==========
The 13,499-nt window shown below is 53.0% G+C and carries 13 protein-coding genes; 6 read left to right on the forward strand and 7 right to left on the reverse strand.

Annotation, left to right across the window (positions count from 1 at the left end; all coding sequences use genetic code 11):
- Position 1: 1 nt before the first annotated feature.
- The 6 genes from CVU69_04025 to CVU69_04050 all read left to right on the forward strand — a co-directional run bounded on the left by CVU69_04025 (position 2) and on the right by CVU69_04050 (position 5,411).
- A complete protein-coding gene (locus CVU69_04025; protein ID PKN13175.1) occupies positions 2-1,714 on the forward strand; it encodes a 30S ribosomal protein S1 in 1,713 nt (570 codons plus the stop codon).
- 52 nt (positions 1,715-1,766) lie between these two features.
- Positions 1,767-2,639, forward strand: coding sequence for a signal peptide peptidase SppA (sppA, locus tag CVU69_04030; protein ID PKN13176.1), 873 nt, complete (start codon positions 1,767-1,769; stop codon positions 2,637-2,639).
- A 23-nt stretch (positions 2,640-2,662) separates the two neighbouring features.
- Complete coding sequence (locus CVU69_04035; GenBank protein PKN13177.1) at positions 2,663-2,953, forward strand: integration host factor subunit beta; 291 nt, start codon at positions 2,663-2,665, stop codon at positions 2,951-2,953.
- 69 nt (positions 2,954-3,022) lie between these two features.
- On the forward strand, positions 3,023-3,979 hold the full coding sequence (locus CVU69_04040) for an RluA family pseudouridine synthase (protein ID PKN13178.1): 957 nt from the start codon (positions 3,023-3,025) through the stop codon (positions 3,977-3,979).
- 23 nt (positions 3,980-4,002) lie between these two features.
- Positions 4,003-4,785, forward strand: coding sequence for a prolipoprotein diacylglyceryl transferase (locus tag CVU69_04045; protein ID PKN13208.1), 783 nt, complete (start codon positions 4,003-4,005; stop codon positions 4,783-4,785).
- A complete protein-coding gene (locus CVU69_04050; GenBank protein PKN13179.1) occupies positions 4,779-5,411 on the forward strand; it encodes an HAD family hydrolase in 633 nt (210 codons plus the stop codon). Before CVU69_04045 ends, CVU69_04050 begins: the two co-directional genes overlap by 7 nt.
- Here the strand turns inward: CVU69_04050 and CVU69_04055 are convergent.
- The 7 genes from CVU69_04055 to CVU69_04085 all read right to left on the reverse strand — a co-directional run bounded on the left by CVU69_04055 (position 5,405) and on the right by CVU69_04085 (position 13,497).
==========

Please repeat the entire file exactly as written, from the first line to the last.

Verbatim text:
The 13,499-nt window shown below is 53.0% G+C and carries 13 protein-coding genes; 6 read left to right on the forward strand and 7 right to left on the reverse strand.

Annotation, left to right across the window (positions count from 1 at the left end; all coding sequences use genetic code 11):
- Position 1: 1 nt before the first annotated feature.
- The 6 genes from CVU69_04025 to CVU69_04050 all read left to right on the forward strand — a co-directional run bounded on the left by CVU69_04025 (position 2) and on the right by CVU69_04050 (position 5,411).
- A complete protein-coding gene (locus CVU69_04025; protein ID PKN13175.1) occupies positions 2-1,714 on the forward strand; it encodes a 30S ribosomal protein S1 in 1,713 nt (570 codons plus the stop codon).
- 52 nt (positions 1,715-1,766) lie between these two features.
- Positions 1,767-2,639, forward strand: coding sequence for a signal peptide peptidase SppA (sppA, locus tag CVU69_04030; protein ID PKN13176.1), 873 nt, complete (start codon positions 1,767-1,769; stop codon positions 2,637-2,639).
- A 23-nt stretch (positions 2,640-2,662) separates the two neighbouring features.
- Complete coding sequence (locus CVU69_04035; GenBank protein PKN13177.1) at positions 2,663-2,953, forward strand: integration host factor subunit beta; 291 nt, start codon at positions 2,663-2,665, stop codon at positions 2,951-2,953.
- 69 nt (positions 2,954-3,022) lie between these two features.
- On the forward strand, positions 3,023-3,979 hold the full coding sequence (locus CVU69_04040) for an RluA family pseudouridine synthase (protein ID PKN13178.1): 957 nt from the start codon (positions 3,023-3,025) through the stop codon (positions 3,977-3,979).
- 23 nt (positions 3,980-4,002) lie between these two features.
- Positions 4,003-4,785, forward strand: coding sequence for a prolipoprotein diacylglyceryl transferase (locus tag CVU69_04045; protein ID PKN13208.1), 783 nt, complete (start codon positions 4,003-4,005; stop codon positions 4,783-4,785).
- A complete protein-coding gene (locus CVU69_04050; GenBank protein PKN13179.1) occupies positions 4,779-5,411 on the forward strand; it encodes an HAD family hydrolase in 633 nt (210 codons plus the stop codon). Before CVU69_04045 ends, CVU69_04050 begins: the two co-directional genes overlap by 7 nt.
- Here the strand turns inward: CVU69_04050 and CVU69_04055 are convergent.
- The 7 genes from CVU69_04055 to CVU69_04085 all read right to left on the reverse strand — a co-directional run bounded on the left by CVU69_04055 (position 5,405) and on the right by CVU69_04085 (position 13,497).